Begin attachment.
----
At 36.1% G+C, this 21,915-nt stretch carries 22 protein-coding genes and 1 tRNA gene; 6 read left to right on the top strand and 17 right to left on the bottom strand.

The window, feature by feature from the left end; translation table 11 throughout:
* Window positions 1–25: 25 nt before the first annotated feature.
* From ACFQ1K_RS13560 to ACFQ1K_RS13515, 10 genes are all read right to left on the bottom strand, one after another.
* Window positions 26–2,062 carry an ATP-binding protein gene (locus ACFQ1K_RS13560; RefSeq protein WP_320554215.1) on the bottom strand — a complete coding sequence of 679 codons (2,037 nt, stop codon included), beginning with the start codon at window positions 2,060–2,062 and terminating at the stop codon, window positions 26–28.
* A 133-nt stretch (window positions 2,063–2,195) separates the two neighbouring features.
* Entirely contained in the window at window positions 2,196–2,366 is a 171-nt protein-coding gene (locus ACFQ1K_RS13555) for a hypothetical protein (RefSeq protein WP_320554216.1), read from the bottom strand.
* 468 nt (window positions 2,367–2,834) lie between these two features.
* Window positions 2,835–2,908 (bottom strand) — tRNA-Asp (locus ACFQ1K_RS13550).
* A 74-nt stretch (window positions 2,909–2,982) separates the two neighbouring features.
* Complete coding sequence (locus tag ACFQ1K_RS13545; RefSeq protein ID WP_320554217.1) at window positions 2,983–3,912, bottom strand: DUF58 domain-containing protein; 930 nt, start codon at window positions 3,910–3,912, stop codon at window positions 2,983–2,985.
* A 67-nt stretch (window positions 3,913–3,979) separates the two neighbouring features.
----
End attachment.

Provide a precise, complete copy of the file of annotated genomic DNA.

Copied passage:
At 36.1% G+C, this 21,915-nt stretch carries 22 protein-coding genes and 1 tRNA gene; 6 read left to right on the top strand and 17 right to left on the bottom strand.

The window, feature by feature from the left end; translation table 11 throughout:
* Window positions 1–25: 25 nt before the first annotated feature.
* From ACFQ1K_RS13560 to ACFQ1K_RS13515, 10 genes are all read right to left on the bottom strand, one after another.
* Window positions 26–2,062 carry an ATP-binding protein gene (locus ACFQ1K_RS13560; RefSeq protein WP_320554215.1) on the bottom strand — a complete coding sequence of 679 codons (2,037 nt, stop codon included), beginning with the start codon at window positions 2,060–2,062 and terminating at the stop codon, window positions 26–28.
* A 133-nt stretch (window positions 2,063–2,195) separates the two neighbouring features.
* Entirely contained in the window at window positions 2,196–2,366 is a 171-nt protein-coding gene (locus ACFQ1K_RS13555) for a hypothetical protein (RefSeq protein WP_320554216.1), read from the bottom strand.
* 468 nt (window positions 2,367–2,834) lie between these two features.
* Window positions 2,835–2,908 (bottom strand) — tRNA-Asp (locus ACFQ1K_RS13550).
* A 74-nt stretch (window positions 2,909–2,982) separates the two neighbouring features.
* Complete coding sequence (locus tag ACFQ1K_RS13545; RefSeq protein ID WP_320554217.1) at window positions 2,983–3,912, bottom strand: DUF58 domain-containing protein; 930 nt, start codon at window positions 3,910–3,912, stop codon at window positions 2,983–2,985.
* A 67-nt stretch (window positions 3,913–3,979) separates the two neighbouring features.